Our Kitchen Renovation Cost & Budget
I’ve been scared to publish blog posts in the past, but sharing this one is definitely making me a little queasy. And I think that’s because no one really likes to talk about money and it can make you feel pretty vulnerable when you put it all out there. But, by far, the most asked question I’ve received about our recent kitchen renovation came down to the cost.
“Can you break down the budget? How much did it all cost? How much is labor? How do you figure out how much you should spend on a renovation?”
I’ve received all of these questions, and more, countless times over the past few months and it’s finally time I spill the details. But before we get to the line items for our particular kitchen, let’s back up and chat about our home in general.
Buying Our House in 2019
When we bought our house in the spring of 2019, we bought it for a great price, under our budget, fully knowing that we were going to put a lot of money into making it our own. It was an old and outdated house in a really nice neighborhood in Chicago, where many homes sell for two to three times our home price. Because of that, we felt confident renovating the home from top to bottom, living in it and enjoying it along the way, and probably selling it within the next five years for a much higher price tag.
In the summer of 2019, we put a lot of money into phase one of the home (taking down walls, replacing doors and trim, redoing the electrical, replacing the floors, etc.) and you can read all about those costs in this detailed blog post. But we left all of the bathrooms and kitchen intact, knowing that we would slowly save and rehab those spaces with thought and intention. We also realized that in order to get top dollar when we eventually sell this home, redoing the kitchen was an absolute must. So we decided that we might as well undertake this project sooner, rather than later, so we could enjoy it for as long as possible.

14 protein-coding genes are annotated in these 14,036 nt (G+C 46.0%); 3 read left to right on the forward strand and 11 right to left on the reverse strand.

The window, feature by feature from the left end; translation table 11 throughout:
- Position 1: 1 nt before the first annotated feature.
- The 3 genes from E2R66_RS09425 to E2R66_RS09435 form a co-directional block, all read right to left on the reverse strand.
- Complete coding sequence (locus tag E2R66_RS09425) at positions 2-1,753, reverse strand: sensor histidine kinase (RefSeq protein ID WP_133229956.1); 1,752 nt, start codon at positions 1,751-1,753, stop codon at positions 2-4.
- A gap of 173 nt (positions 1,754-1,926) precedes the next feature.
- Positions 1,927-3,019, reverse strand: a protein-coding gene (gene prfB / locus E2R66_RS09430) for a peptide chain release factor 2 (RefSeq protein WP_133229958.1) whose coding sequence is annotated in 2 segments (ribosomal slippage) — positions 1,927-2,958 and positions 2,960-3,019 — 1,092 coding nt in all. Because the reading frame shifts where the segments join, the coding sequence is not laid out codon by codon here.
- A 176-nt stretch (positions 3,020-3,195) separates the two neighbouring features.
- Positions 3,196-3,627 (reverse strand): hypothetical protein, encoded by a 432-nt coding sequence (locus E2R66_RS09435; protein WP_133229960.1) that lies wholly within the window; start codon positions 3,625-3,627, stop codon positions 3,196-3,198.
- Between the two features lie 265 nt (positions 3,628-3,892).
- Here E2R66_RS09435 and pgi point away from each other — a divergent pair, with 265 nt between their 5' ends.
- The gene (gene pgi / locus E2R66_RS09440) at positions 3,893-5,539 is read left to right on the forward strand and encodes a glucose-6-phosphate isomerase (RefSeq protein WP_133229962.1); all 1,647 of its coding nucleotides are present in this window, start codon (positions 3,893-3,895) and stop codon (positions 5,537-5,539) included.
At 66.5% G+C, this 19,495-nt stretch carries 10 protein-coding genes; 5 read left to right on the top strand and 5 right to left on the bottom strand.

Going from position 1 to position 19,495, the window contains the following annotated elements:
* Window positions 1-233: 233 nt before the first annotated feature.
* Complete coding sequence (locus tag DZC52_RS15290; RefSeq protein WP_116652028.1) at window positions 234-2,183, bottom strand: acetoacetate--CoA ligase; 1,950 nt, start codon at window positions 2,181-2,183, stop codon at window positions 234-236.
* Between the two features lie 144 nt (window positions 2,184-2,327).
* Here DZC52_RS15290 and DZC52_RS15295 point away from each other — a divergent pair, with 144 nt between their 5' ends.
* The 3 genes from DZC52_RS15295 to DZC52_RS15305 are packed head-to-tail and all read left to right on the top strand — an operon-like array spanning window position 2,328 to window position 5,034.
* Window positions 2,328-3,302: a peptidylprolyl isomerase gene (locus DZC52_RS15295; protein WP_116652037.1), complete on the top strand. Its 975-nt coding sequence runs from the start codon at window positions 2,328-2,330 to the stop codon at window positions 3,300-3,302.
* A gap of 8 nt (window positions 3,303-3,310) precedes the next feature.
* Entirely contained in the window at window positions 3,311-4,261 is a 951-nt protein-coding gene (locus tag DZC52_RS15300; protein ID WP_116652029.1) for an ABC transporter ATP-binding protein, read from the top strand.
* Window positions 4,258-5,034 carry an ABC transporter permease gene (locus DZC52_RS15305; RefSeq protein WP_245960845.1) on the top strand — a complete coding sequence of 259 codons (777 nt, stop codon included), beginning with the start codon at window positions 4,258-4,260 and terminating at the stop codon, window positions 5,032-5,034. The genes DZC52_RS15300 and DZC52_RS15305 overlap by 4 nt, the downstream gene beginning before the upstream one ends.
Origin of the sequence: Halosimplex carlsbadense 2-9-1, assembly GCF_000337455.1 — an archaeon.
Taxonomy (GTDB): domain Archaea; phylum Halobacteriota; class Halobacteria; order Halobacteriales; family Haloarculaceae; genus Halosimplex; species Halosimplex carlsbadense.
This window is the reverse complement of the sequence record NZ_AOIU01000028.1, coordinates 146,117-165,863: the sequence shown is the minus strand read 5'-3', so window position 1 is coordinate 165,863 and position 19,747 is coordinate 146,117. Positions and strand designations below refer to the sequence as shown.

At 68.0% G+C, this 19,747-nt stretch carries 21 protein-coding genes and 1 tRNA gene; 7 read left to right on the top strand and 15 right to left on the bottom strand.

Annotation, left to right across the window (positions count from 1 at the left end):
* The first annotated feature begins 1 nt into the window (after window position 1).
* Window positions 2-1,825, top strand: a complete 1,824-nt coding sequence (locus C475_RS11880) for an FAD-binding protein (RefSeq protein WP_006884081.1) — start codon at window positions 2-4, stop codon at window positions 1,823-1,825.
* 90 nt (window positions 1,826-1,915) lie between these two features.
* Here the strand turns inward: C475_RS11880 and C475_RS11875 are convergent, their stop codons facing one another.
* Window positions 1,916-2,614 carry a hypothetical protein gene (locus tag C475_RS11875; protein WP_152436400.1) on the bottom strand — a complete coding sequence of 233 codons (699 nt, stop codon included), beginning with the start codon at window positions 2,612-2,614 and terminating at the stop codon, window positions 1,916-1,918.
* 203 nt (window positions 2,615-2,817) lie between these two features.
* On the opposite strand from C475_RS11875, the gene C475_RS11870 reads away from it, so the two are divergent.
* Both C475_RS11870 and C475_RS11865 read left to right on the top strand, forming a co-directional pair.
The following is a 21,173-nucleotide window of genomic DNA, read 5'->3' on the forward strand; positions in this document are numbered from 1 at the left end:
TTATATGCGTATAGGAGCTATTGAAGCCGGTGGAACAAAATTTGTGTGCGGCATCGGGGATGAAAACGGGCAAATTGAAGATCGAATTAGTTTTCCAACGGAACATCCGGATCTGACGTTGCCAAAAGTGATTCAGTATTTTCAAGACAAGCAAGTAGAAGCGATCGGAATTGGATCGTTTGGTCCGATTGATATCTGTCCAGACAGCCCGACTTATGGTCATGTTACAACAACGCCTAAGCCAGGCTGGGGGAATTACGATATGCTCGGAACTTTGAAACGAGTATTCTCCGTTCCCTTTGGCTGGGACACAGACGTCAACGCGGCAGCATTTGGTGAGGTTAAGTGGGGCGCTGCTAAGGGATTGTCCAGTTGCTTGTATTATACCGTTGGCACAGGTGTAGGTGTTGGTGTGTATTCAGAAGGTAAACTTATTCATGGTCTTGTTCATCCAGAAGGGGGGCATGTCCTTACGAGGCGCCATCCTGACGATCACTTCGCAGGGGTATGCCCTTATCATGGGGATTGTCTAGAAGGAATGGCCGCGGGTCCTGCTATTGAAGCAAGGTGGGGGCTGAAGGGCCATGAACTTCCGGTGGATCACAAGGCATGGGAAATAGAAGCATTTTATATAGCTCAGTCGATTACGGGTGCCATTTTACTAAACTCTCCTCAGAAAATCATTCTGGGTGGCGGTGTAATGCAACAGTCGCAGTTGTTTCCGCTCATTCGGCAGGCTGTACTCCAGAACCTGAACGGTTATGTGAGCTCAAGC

Budgeting for Our Kitchen
We’ve never renovated a kitchen before, so I really didn’t know how much money we should save before starting this project. $50,000? $100,000? According to Remodeling magazine, the national average cost for a full, mid-range kitchen remodel is $66,000. And one that is considered “upscale” is around $131,000. I’ve also heard that you can expect to pay 10% of the price you want to sell your home for on a new kitchen. For example, if you want to sell your home for $800,000, then you could expect to spend $80,000 on a kitchen renovation. Of course, these numbers can vary tremendously based on where you live, your labor costs, etc.